county and across the state. 

Football coaches in attendance included Dick Abrams (Stanwood High), Mark Perry 
(Snohomish High), Mark Stewart (Meadowdale) and Eric Dinwiddie (Granite Falls). Also 
there were former Cascade High boys basketball coaches Charlie Cobb and Jerry 
Koester, both members of the Washington Interscholastic Basketball Coaches 
Association Hall of Fame. 

Archbishop Murphy players past and present showed up, including former stars like 
Axel Wolff, Stan Smith, David Sinex and Nick Snyder. Kennedy High of Burien brought 
a bus full of players and coaches. About 20 of Ennis' former Santa Clara teammates 
flew in from all over the U.S. 

A stirring example of Ennis' impact came in a letter from Gov. Chris Gregoire. Read 
aloud by Archbishop Murphy principal Dr. Kristine Brynildsen-Smith, Gregoire's 
message said Ennis' legacy of victory and personal excellence are an inspiration. 

Arizona State University head football Dennis Erickson, who grew up idolizing Ennis, 
was unable to attend but sent a football signed by his players. 

Ennis gained many admirers because of his perseverance, respect for others, 
preparedness and sacrificial love, said Archbishop Murphy Chaplain Father Armando 
Guzmán. 

"Terry touched many hearts -- many young hearts," Guzmán said. 

With an energetic personality and a creative mind, Ennis was an effective promoter of 
his teams. Sometimes he went too far though. While at Cascade, Ennis once appeared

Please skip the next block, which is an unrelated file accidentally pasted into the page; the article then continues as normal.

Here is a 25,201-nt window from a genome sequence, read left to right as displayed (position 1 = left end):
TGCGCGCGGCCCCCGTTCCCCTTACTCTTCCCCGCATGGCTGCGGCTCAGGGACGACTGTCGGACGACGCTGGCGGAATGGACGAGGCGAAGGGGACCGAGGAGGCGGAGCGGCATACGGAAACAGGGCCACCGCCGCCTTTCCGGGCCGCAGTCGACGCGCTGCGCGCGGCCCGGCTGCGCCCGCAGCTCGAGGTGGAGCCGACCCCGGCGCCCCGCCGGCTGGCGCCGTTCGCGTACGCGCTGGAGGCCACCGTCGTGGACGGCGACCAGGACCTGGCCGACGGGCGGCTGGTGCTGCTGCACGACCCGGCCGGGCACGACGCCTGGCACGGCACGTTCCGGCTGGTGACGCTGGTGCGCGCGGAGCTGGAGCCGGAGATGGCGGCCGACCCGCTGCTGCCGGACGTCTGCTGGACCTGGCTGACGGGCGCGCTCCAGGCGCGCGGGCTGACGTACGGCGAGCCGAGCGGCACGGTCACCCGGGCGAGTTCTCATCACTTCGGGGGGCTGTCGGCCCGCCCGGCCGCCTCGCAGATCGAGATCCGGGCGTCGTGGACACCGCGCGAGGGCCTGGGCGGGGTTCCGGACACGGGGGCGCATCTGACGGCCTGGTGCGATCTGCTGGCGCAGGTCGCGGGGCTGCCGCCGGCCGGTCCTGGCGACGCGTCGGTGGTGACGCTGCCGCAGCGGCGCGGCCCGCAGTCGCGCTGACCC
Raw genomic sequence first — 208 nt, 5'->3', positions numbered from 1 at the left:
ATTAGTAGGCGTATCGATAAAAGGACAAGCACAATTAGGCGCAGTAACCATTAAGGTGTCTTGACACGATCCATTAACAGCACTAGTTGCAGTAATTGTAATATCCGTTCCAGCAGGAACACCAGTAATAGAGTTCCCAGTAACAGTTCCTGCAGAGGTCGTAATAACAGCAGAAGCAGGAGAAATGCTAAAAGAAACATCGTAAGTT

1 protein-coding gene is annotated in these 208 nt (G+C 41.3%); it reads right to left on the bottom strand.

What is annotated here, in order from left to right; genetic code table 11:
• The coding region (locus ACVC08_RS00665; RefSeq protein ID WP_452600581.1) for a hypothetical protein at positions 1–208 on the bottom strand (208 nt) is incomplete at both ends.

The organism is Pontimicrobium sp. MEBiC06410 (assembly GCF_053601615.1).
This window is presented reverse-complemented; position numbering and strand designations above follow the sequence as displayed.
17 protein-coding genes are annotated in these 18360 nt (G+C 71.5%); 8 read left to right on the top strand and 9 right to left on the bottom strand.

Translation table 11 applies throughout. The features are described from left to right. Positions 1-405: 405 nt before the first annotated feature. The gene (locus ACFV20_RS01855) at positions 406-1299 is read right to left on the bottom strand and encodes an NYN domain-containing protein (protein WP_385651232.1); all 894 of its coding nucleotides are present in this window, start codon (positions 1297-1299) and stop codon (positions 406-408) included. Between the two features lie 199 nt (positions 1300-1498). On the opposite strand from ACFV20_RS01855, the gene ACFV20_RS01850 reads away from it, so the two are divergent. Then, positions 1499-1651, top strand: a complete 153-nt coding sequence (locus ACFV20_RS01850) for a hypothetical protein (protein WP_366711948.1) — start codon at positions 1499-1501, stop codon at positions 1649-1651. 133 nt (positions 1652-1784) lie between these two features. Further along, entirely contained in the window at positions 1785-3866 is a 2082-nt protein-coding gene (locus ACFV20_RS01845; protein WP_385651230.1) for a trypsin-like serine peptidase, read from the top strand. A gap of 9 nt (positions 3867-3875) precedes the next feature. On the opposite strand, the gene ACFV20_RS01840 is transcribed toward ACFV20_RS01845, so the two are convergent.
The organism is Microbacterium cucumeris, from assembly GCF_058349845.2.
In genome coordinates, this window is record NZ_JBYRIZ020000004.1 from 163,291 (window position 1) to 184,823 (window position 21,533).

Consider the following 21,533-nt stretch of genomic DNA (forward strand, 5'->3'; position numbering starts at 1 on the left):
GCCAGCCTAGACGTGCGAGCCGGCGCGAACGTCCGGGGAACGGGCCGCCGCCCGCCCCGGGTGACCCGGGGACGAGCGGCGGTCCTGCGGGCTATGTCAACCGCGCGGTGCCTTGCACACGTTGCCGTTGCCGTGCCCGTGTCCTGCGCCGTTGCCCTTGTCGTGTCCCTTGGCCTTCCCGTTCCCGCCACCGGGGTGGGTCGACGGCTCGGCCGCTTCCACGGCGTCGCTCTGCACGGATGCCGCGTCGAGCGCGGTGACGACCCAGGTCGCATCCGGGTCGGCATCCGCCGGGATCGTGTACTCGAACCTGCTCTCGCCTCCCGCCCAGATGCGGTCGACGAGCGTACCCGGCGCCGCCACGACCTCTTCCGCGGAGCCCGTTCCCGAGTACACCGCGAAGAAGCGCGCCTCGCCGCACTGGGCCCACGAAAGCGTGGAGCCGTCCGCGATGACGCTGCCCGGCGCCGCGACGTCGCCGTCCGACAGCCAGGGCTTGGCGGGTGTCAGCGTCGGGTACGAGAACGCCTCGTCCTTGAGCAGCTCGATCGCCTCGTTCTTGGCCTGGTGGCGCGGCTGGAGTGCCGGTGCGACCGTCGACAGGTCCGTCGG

with uniformed Bruins players in a commercial for a local grocery store. The goofy TV 
ad, which was shown at the memorial, broke state athletic rules and resulted in 
Cascade being put on probation by the Washington Interscholastic Activities 
Association. 

Former Cascade principal Gary Axtell recalled the incident with a laugh, noting that 
most of Ennis' ideas were less problematic and almost always life-enriching. An 
example is the Bruin Buddies program Ennis helped start. It matched high school 
football players with local elementary school students, promoting athletic pride and 
community involvement. 

"We are all better for having known you," Axtell said, addressing Ennis. "You leave 
behind a legacy that we will all cherish." 

The legacy grows daily. 

The Archbishop Murphy football team is 2-0 since Ennis' death. The Wildcats blasted 
Coupeville 60-22 Sept. 14 on Whidbey Island, two days after Ennis passed away, and 
they shut out Cedarcrest 28-0 Friday at Terry Ennis Stadium, which in February was 
named in honor of the coach. Archbishop Murphy is now 4-0 this season and ranked 
No. 3 in the Washington Preps.com Class 2A poll released Wednesday. 

For Joe Ennis, the coach's son who played for Ennis at Cascade, his dad's legacy was 
monumental. Joe said he lost a friend, a leader, a coach and a dad when Terry Ennis 
died. 

When people ask Joe Ennis what it was like to be the son of the famous football 
coach, Joe answers with a single word: 

"Perfect." 

Mike Cane writes for The Herald in Everett.
Daily Herald, The (Everett, WA) - Friday, September 28, 2007
pub rec on ancestry 1415 Madrona Ave., Everett, Wash.


Parents
ENNIS James (23 Feb 1913 - 8 Aug 1990)
KIICHLI Ann Elizabeth (20 Sep 1912 - 18 Feb 2007)

Siblings
ENNIS James Joseph (26 Mar 1935 - 21 May 2003)
ENNIS Antonia (Toni) ()
ENNIS Roseanne (1942 - 1994)
ENNIS Terry John (27 Jan 1944 - 12 Sep 2007)
ENNIS Molly K. ()

Marriage To ----- Mary Fran (Fran) () Notes Children by ----- Mary Fran (Fran)
ENNIS Amy T. () ENNIS Joseph C. () ENNIS Jennifer Page ()
Produced by Fzip 1.7 11/12/2018